Quiz Ref IDSixth, the study has a potential for self-selection bias. The best available estimate was a recruitment rate of 25% for GPs and pediatricians. Hospital recruitment was, in contrast, high (92%). Recruitment rates reported by the other studies were 37% for the adult US study,1 8% for the adult Australian study,2 and 42% for the US child health study.5 If self-selecting GPs and pediatricians were more likely to provide adherent care, this study likely overestimated the quality of care.
Seventh, there remains a potential bias arising from the possibility that the care documented may not reflect the care delivered. All studies seeking to assess the quality of care based on medical record audit face this possibility. Alternate methods may result in an estimate of adherence approximately 10 percentage points higher in primary care.1
Among a sample of children receiving care in Australia in 2012-2013, the overall prevalence of adherence to quality of care indicators for important conditions was not high. For many of these conditions, the quality of care may be inadequate.
Corresponding Author: Jeffrey Braithwaite, PhD, Australian Institute of Health Innovation, Faculty of Medicine and Health Sciences, Level 6, 75 Talavera Rd, Macquarie University, NSW 2109, Australia (firstname.lastname@example.org).
Accepted for Publication: January 19, 2018.
Author Contributions: Dr Braithwaite and Mr Hibbert had full access to all of the data in the study and take responsibility for the integrity of the data and the accuracy of the data analysis.
Concept and design: Braithwaite, Hibbert, Jaffe, White, Cowell, Harris, Runciman, Hallahan, Williams, Murphy, Hooper, Wakefield, Hughes, C. Dalton, Holt, Lachman, Muething.Acquisition, analysis, or interpretation of data: Braithwaite, Hibbert, Jaffe, White, Harris, Hallahan, Wheaton, Williams, Molloy, Wiles, Ramanathan, Arnolda, Ting, Szabo, Schmiede, S. Dalton, Donaldson, Kelley, Lilford.
Drafting of the manuscript: Braithwaite, Hibbert, Jaffe, Molloy, Arnolda, Ting, Szabo, Schmiede.
Critical revision of the manuscript for important intellectual content: Braithwaite, Hibbert, Jaffe, White, Cowell, Harris, Runciman, Hallahan, Wheaton, Williams, Murphy, Wiles, Ramanathan, Arnolda, Ting, Hooper, Wakefield, Hughes, C. Dalton, S. Dalton, Holt, Donaldson, Kelley, Lilford, Lachman, Muething.
Statistical analysis: Braithwaite, Hibbert, Arnolda, Ting.
Obtained funding: Braithwaite, Hibbert, Jaffe, White, Cowell, Runciman, Hallahan, Murphy, Wakefield, C. Dalton, Holt.
Administrative, technical, or material support: Braithwaite, Hibbert, White, Runciman, Hallahan, Wheaton, Williams, Murphy, Molloy, Wiles, Ramanathan, Arnolda, Hooper, Szabo, Wakefield, Hughes, Schmiede, Kelley.
Supervision: Braithwaite, Hibbert, White, Cowell, Hughes, S. Dalton.
Conflict of Interest Disclosures: All authors have completed and submitted the ICMJE Form for Disclosure of Potential Conflicts of Interest. Dr Williams reported being a board director of the Australian Commission on Safety and Quality in Health Care and chair of its primary care committee. Dr C. Dalton reported being the national medical director of Bupa ANZ, which provided funding for this study through the Bupa Health Foundation, and serving on the steering committee of the Bupa Health Foundation. Ms Holt reported being the chief executive of New South Wales Kids and Families at the time it authorized its funding of this study, and authorizing funds toward the CareTrack Kids Research Study. Dr Lilford reported receiving funding from the National Institute for Health Research Collaboration for Leadership in Applied Health Research and Care, West Midlands. No other disclosures were reported.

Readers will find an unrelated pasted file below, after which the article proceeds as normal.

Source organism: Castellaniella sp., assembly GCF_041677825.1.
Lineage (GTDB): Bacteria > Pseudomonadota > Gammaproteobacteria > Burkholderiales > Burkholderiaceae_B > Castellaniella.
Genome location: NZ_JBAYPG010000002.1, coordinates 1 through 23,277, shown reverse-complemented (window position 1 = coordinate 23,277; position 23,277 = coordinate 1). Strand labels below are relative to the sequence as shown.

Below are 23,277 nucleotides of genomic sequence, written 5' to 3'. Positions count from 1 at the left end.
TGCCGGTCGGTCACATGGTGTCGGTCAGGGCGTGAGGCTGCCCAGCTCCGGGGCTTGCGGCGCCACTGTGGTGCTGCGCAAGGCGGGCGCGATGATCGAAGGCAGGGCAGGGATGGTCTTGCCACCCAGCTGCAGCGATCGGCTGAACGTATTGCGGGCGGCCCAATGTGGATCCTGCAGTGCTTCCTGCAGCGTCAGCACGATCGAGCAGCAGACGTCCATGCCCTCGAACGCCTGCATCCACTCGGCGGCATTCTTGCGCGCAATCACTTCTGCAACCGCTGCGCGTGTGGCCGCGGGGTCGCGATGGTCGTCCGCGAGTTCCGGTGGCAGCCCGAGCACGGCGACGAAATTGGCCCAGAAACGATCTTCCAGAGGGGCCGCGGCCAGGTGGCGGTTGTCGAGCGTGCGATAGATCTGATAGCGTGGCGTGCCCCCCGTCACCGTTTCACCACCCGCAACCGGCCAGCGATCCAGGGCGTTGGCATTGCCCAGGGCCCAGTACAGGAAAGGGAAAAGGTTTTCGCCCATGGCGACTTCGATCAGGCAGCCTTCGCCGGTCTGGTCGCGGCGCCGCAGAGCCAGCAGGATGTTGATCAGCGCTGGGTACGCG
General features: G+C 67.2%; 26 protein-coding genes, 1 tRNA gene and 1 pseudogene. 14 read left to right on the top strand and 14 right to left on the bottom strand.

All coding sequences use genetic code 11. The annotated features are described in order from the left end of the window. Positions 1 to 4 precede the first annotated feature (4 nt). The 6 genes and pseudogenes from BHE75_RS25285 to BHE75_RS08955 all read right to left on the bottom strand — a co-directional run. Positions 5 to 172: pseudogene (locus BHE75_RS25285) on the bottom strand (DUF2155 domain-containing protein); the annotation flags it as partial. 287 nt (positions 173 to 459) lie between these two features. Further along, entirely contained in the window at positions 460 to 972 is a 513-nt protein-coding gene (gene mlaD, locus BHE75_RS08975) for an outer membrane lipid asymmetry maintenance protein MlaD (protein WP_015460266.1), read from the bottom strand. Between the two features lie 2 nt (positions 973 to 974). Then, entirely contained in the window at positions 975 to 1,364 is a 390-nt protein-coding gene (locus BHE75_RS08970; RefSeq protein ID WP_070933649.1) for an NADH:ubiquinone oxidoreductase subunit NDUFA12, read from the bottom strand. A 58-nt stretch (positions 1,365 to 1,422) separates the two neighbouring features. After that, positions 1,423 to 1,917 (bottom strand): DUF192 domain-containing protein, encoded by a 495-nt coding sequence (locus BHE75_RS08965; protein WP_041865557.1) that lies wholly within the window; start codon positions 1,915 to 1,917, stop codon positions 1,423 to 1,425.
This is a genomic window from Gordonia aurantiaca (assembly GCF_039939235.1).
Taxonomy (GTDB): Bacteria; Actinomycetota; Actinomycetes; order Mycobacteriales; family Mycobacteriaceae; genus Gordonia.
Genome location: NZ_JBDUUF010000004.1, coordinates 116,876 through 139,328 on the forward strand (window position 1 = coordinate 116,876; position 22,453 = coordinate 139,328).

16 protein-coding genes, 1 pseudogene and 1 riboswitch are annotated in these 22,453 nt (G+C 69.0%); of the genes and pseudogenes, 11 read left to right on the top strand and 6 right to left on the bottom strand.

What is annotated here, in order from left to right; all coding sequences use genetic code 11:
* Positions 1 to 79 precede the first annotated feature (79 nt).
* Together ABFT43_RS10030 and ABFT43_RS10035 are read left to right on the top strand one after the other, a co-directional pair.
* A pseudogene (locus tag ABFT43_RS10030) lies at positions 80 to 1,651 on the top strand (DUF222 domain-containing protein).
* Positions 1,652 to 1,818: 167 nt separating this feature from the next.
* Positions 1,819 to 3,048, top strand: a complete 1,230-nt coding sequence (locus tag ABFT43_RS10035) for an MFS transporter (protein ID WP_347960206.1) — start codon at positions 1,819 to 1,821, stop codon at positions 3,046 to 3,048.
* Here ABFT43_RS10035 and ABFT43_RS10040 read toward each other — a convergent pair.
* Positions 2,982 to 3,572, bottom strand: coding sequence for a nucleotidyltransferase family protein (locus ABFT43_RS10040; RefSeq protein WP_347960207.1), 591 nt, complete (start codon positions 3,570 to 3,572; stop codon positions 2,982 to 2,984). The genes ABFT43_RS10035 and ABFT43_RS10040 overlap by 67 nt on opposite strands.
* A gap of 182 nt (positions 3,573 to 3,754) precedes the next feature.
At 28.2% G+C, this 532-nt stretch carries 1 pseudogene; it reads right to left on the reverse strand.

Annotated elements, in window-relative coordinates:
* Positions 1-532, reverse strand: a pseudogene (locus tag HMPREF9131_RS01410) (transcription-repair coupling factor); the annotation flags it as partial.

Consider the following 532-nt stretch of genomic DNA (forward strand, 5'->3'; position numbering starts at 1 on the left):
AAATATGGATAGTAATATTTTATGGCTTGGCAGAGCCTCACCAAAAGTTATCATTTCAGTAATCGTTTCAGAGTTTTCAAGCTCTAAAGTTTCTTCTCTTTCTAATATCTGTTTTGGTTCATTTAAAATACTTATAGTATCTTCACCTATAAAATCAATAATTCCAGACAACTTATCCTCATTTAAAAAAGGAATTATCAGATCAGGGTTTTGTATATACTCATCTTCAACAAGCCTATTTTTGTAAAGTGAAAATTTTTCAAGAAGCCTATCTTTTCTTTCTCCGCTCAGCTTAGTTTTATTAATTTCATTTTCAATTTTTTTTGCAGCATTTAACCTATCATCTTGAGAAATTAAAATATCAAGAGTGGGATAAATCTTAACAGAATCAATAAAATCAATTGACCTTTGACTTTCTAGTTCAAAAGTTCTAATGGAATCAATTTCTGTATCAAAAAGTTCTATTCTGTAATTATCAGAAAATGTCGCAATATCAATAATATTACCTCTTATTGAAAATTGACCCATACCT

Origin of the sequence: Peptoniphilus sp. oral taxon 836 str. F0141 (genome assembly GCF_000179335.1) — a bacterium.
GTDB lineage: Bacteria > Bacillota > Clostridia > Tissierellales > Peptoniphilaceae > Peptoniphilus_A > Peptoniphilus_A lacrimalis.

Funding/Support: The research was funded as an Australian National Health and Medical Research partnership grant (APP1065898), with contributions by the National Health and Medical Research Council, Bupa Health Foundation, Sydney Children’s Hospital Network, New South Wales Kids and Families, Children’s Health Queensland, and the South Australian Department of Health (SA Health).
Role of the Funder/Sponsor: The funders had no role in the design and conduct of the study; collection, management, analysis, and interpretation of the data; preparation, review, or approval of the manuscript; and decision to submit the manuscript for publication.
Additional Contributions: We acknowledge with gratitude the fieldwork conducted by our surveying team, all of whom were employed by the project: Florence Bascombe, BSc (St Vincent’s Hospital, New South Wales, Australia), Jane Bollen, RN (BMP Healthcare Consulting, South Australia, Australia), Samantha King, BN (Women’s and Children’s Hospital Network), Naomi Lamberts, BN (Lyell McEwin Hospital, South Australia, Australia), Amy Lowe, RN (Children’s Health Queensland), AnnMarie McEvoy, BSc (Murdoch Children’s Research Institute, Victoria, Australia), Stephanie Richardson, BNurs (Sydney Children’s Hospital, New South Wales, Australia), Jane Summers, BN (Macquarie University, Sydney, Australia), and Annette Sutton, RN (Corporate Health Group, New South Wales, Australia). Thanks also go to Stan Goldstein, MHA (Bupa Health Foundation, Sydney, New South Wales, Australia; associate investigator; not compensated for role), Annie Lau, PhD (Macquarie University, Sydney, Australia; associate investigator; not compensated for role), and Nicole Mealing, MBiostat (University of Technology Sydney, Sydney, New South Wales, Australia; statistician; compensated for role) for their contributions to study design and planning, and Elise McPherson, BSc (Macquarie University, Sydney, Australia; compensated for role) and Baki Kocaballi, PhD (Macquarie University, Sydney, Australia; compensated for role) for their contributions to analysis and reporting. Thanks also go to the organizations that provided data for planning and analysis of this study: (1) Queensland Health, the New South Wales Ministry of Health and South Australia Health; (2) the Australian Paediatric Research Network; (3) the Bettering the Evaluation and Care of Health Program, University of Sydney; and (4) the Australian Department of Human Services. Specific uses of the data are detailed in eAppendices 2-4 in the Supplement.